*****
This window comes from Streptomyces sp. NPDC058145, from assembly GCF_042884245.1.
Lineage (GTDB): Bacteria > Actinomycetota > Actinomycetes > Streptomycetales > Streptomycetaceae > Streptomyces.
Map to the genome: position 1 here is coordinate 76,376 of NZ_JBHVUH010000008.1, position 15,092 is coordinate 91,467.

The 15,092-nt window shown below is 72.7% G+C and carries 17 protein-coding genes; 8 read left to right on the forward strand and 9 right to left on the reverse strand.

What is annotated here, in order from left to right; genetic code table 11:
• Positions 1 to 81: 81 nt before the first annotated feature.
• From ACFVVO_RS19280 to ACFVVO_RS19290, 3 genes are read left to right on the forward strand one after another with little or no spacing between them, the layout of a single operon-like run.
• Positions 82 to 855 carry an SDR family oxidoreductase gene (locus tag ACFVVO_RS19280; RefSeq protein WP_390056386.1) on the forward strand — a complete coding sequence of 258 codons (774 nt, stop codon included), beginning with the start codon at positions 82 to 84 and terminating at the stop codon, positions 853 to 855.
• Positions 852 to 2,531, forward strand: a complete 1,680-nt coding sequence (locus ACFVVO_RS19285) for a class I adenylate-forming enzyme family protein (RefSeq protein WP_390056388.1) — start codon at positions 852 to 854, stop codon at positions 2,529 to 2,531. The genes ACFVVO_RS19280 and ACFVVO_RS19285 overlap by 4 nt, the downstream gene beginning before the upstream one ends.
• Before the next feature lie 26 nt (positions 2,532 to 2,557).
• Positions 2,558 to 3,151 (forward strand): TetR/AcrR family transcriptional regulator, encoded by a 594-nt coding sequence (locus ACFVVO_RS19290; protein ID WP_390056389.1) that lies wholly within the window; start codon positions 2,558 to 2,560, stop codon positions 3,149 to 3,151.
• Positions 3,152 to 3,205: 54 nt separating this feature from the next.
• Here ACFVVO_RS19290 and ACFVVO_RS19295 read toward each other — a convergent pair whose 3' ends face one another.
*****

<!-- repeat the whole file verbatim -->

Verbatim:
This window comes from Streptomyces sp. NPDC058145, from assembly GCF_042884245.1.
Lineage (GTDB): Bacteria > Actinomycetota > Actinomycetes > Streptomycetales > Streptomycetaceae > Streptomyces.
Map to the genome: position 1 here is coordinate 76,376 of NZ_JBHVUH010000008.1, position 15,092 is coordinate 91,467.

The 15,092-nt window shown below is 72.7% G+C and carries 17 protein-coding genes; 8 read left to right on the forward strand and 9 right to left on the reverse strand.

What is annotated here, in order from left to right; genetic code table 11:
• Positions 1 to 81: 81 nt before the first annotated feature.
• From ACFVVO_RS19280 to ACFVVO_RS19290, 3 genes are read left to right on the forward strand one after another with little or no spacing between them, the layout of a single operon-like run.
• Positions 82 to 855 carry an SDR family oxidoreductase gene (locus tag ACFVVO_RS19280; RefSeq protein WP_390056386.1) on the forward strand — a complete coding sequence of 258 codons (774 nt, stop codon included), beginning with the start codon at positions 82 to 84 and terminating at the stop codon, positions 853 to 855.
• Positions 852 to 2,531, forward strand: a complete 1,680-nt coding sequence (locus ACFVVO_RS19285) for a class I adenylate-forming enzyme family protein (RefSeq protein WP_390056388.1) — start codon at positions 852 to 854, stop codon at positions 2,529 to 2,531. The genes ACFVVO_RS19280 and ACFVVO_RS19285 overlap by 4 nt, the downstream gene beginning before the upstream one ends.
• Before the next feature lie 26 nt (positions 2,532 to 2,557).
• Positions 2,558 to 3,151 (forward strand): TetR/AcrR family transcriptional regulator, encoded by a 594-nt coding sequence (locus ACFVVO_RS19290; protein ID WP_390056389.1) that lies wholly within the window; start codon positions 2,558 to 2,560, stop codon positions 3,149 to 3,151.
• Positions 3,152 to 3,205: 54 nt separating this feature from the next.
• Here ACFVVO_RS19290 and ACFVVO_RS19295 read toward each other — a convergent pair whose 3' ends face one another.